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Oracle TIMESTAMP WITH TIMEZONE and JDBC inserts/selects

Hi,

I'm having a problem with date and time with timezone manipulation.

There is a table in an Oracle 10g database that is created like this:
   create table eventLocalGMT (
       eventID NUMBER(5),
       localDate date,
       gmtDate TIMESTAMP WITH TIMEZONE);

The idea behind this is to be able to store data in the same table "as is" AND "GMT". For example, if an event occurs at 24/10/2005 10:00 GMT+2, the data would be stored as:
   localDate = 24/10/2005 10:00
   gmtDate = 24/10/2005 08:00 (GMT 0)


How can inserts and select queries be done in java through JDBC if I start with a java.util.Date initialized as the client's local date and time?
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whiteeagl
Asked:
whiteeagl
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1 Solution
 
zzynxSoftware engineerCommented:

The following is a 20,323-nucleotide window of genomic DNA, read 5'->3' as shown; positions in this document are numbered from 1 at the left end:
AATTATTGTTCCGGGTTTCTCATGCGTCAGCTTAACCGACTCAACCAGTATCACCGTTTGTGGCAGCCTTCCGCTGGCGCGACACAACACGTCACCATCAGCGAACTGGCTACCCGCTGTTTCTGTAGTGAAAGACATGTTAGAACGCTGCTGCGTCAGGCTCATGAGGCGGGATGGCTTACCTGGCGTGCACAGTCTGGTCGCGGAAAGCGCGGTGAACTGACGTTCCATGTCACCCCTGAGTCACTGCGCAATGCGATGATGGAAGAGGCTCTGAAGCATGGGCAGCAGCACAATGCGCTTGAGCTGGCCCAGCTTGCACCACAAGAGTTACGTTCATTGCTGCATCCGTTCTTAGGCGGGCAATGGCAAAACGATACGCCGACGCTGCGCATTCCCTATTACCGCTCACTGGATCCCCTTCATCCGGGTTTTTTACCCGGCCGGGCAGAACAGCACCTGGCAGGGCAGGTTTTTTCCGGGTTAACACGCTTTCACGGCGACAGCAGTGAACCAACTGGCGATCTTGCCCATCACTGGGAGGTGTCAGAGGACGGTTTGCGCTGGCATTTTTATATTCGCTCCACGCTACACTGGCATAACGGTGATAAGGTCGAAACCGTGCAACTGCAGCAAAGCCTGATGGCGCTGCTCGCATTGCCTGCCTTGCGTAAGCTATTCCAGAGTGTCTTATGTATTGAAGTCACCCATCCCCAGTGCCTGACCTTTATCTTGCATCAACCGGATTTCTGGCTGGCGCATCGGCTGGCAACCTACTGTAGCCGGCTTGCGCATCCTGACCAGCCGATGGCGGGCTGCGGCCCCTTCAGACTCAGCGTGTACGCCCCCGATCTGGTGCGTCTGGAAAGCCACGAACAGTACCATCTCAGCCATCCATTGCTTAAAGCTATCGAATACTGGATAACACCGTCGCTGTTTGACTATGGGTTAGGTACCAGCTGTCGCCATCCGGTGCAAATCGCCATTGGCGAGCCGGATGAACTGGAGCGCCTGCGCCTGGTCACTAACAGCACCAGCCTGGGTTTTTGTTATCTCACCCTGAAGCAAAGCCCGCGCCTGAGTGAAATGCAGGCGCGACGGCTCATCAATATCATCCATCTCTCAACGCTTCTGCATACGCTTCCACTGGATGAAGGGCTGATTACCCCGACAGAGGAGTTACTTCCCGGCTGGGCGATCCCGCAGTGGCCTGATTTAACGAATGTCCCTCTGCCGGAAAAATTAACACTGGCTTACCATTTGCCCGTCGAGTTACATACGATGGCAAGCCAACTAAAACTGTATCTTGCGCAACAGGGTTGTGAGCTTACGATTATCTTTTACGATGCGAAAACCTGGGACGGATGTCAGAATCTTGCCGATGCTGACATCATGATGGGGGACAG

Why don't you store the date in seconds since 1-jan-1970 00:00:00, i.e. Date.getTime()
combined with a String containing the Timezone.getID()
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zzynxSoftware engineerCommented:
In that case you always have the Date in UTC
And you have the timezone to convert to. (probably to display?)
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zzynxSoftware engineerCommented:
>> Why don't you store the date in seconds since 1-jan-1970 00:00:00, i.e. Date.getTime()
I meant milliseconds of course

To answer your Q:
- The PreparedStatement interface has setDate() and setTimestamp() functions
- Timestamp has a constructor: Timestamp(long milliseconds)
- ResultSet interface has a getDate() and getTimestamp() functions
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whiteeaglAuthor Commented:
I understand how to setDate and setTimestamp but these functions do not insert data into a TIMESTAMP WITH TIMEZONE field.

For example, I have these values:
24/10/05    13:00   GMT+2
24/10/05    13:00   GMT+5
24/10/05    15:00   GMT+2
24/10/05    02:00   GMT+1

After Java to Oracle insert and conversion, the database should have:
localDate                                            gmtDate
24/10/05    13:00   GMT+2                 24/10/05    11:00
24/10/05    13:00   GMT+5                 24/10/05    08:00
24/10/05    15:00   GMT+2                 24/10/05    13:00
24/10/05    02:00   GMT+3                 23/10/05    23:00

So that upon retrieval (select statement), we can order data based on gmtDate column, but show the localDate column to the user.

Maybe we are going about this problem the wrong way, but the user requirement is quite "non-standard".